Story time here at Castle Blogferatu. The other day on The Twitters, I came across a Tweet from a London-based reporter named Caroline Frost: “Hmm, I care not a jot for any character in I Care A Lot.” Following the inclinations of my typically juvenile self, I responded with, “Hmm, I don’t care.” She deleted her Tweet and blocked me.
I don’t suppose any invitations for tea and film discussion will be forthcoming any time soon. *shrug*
At first, I wasn’t gonna review this movie. 1) I don’t generally deal with current titles. 2) I didn’t initially consider it a horror movie. But like a subdued, all-too-realistic Brazil, there’s a Kafka-esque bureaucracy at work here that robs its victims of power and agency. What’s chilling is that this kind of thing actually exists. If you wanna see it in action and add a little dread to your life at the same time, check out Framing Britney Spears and then watch I Care A Lot.
Marla Grayson (Rosamund Pike) runs a guardianship scam in which she becomes a legal guardian for various seniors then profits from their estates. Helping her accomplish this are a shady care facility manager and an even shadier doctor. This appears to have worked swimmingly for a good while until Marla sets her sights on Jennifer Peterson (Dianne Wiest) who is not what she seems. Okay, so before we go any further, what follows is unusually spoiler heavy for me. Proceed with caution.
Turns out that Jennifer Peterson is an assumed identity, and her son, Roman Lunyov (Peter Dinklage), is a general in the Russian mob. He’s not happy with any of this and takes immediate steps to remedy the situation.
A few minor plot problems–first Lunyov kills the shady doctor. On one hand it obviously sends a message. On the other hand, it needlessly complicates things. I would have had her roll over on Marla first. And perhaps she did, but it’s not clear.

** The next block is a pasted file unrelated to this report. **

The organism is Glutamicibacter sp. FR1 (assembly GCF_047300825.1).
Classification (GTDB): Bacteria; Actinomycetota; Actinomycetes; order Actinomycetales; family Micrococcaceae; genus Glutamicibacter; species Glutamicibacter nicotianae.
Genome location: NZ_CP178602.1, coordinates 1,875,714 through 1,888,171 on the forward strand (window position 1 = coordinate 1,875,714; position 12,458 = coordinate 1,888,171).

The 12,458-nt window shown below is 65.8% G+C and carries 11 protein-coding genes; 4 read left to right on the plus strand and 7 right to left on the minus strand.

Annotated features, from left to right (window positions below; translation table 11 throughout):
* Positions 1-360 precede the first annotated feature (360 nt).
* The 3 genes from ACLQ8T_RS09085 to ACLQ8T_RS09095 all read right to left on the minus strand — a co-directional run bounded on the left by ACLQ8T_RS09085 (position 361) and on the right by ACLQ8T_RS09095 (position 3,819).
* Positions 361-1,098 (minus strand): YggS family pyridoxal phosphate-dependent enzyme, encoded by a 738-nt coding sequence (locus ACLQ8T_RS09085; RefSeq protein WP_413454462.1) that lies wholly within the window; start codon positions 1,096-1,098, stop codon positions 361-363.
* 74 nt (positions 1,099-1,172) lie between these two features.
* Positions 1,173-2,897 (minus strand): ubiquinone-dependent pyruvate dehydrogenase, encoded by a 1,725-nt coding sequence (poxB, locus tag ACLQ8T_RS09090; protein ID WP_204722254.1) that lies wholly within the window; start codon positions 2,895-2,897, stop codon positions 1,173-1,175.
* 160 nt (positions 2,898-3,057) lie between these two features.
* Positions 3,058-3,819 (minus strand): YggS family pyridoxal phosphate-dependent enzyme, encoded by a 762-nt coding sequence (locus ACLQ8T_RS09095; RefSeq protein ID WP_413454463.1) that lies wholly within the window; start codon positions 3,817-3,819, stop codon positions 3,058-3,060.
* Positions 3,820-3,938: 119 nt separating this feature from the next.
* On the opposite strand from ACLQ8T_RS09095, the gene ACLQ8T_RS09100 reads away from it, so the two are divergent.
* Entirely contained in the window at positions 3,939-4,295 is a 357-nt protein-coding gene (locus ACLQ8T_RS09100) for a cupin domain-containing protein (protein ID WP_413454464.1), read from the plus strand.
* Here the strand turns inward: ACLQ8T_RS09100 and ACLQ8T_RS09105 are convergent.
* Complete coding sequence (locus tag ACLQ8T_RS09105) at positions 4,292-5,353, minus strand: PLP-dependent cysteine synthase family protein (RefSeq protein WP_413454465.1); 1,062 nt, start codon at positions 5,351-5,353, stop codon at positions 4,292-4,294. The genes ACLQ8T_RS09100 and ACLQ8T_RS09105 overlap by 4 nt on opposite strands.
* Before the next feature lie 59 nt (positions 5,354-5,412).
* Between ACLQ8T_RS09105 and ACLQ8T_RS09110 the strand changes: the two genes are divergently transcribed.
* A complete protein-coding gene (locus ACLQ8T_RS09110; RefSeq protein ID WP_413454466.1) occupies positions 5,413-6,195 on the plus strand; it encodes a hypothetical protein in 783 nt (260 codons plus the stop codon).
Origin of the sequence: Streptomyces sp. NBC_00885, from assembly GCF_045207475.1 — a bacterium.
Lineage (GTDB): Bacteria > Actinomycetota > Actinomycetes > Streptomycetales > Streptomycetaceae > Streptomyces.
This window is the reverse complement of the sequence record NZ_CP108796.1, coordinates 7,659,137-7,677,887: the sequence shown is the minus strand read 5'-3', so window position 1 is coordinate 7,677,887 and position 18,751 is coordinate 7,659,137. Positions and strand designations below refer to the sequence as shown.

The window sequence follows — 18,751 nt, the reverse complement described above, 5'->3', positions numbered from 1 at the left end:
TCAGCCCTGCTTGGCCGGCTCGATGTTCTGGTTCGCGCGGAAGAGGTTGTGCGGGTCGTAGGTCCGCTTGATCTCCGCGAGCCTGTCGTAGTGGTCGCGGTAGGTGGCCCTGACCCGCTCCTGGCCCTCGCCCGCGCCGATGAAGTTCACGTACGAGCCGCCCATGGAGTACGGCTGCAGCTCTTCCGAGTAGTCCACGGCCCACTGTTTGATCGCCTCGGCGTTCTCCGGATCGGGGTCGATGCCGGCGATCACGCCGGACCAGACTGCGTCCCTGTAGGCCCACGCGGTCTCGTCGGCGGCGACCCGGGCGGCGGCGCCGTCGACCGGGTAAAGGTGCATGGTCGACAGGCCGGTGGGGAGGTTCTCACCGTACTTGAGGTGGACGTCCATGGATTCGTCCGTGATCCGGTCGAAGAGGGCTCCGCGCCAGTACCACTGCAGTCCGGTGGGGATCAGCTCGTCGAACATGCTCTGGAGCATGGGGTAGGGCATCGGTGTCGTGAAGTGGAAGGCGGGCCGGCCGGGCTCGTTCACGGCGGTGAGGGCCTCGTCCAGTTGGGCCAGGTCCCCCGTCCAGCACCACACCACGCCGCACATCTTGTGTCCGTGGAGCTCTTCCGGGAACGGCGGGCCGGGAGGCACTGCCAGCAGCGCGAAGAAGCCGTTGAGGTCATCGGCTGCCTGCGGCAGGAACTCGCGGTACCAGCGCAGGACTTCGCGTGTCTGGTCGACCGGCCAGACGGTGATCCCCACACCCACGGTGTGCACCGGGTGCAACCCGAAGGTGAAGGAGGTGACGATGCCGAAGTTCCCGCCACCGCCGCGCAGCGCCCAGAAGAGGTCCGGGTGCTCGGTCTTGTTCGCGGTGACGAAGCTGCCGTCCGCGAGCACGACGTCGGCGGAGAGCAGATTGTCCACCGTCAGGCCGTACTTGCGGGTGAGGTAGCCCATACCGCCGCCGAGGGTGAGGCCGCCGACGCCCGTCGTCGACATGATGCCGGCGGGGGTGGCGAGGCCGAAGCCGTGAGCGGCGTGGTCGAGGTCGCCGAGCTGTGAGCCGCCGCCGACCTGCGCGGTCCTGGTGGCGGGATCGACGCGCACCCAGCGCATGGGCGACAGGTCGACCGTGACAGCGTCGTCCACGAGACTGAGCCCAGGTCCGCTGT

Later, Marla tracks Lunyov down with a plan to kidnap him. His driver is waiting on the executive deck of a parking garage, and she manages to find the vehicle immediately. I can’t even accomplish this when I already know where I left my car.
And ultimately, the ending is unsatisfying. I would have gone with the horror of Marla getting away with it all, no consequences. Why? It would have added to the Kafka-esque nature I mentioned earlier. Besides, people with a shit-ton of money get away with everything anyway. And third, she totally would’ve had security around her when the son of a deceased ward tried to shoot her. Lunyov had muscle. Why wouldn’t Grayson? She’s not stupid.
Still, it’s a fun yet unnerving watch. Pike is disarming with her sweet smile and cheerful demeanor–the perfect sociopath. On reflection, it’s uncomfortable how engaging and personable Pike makes her character while she robs people of their money, dignity, and family relationships. That’s what contributes to the horror. Dinklage is always watchable and pulls off the cold, calm mob boss with low-voiced menace. His proposition is just as ruthless as Grayson’s scam. And Wiest is just plain fun as the cantankerous Peterson who steps right up to her “guardian” in utter defiance.
Still, some not-so-entertaining realities lurk beneath all this. One is the way we deal with age and aging which is to push it out of sight so we don’t have to face it. Another is the apparent ease with which someone can become a guardian or create a conservatorship of someone else’s person and/or finances. Again, have a look at Framing Britney Spears. Finally, there are those nightmares of immovable bureaucracy and the idea of having to prove one’s own sanity or competence. Once someone manages to have you labeled, anything you say or do to try to prove otherwise comes of as, well, insane.
And now, I think I’ll call and check in with my dad.
Available on Neflix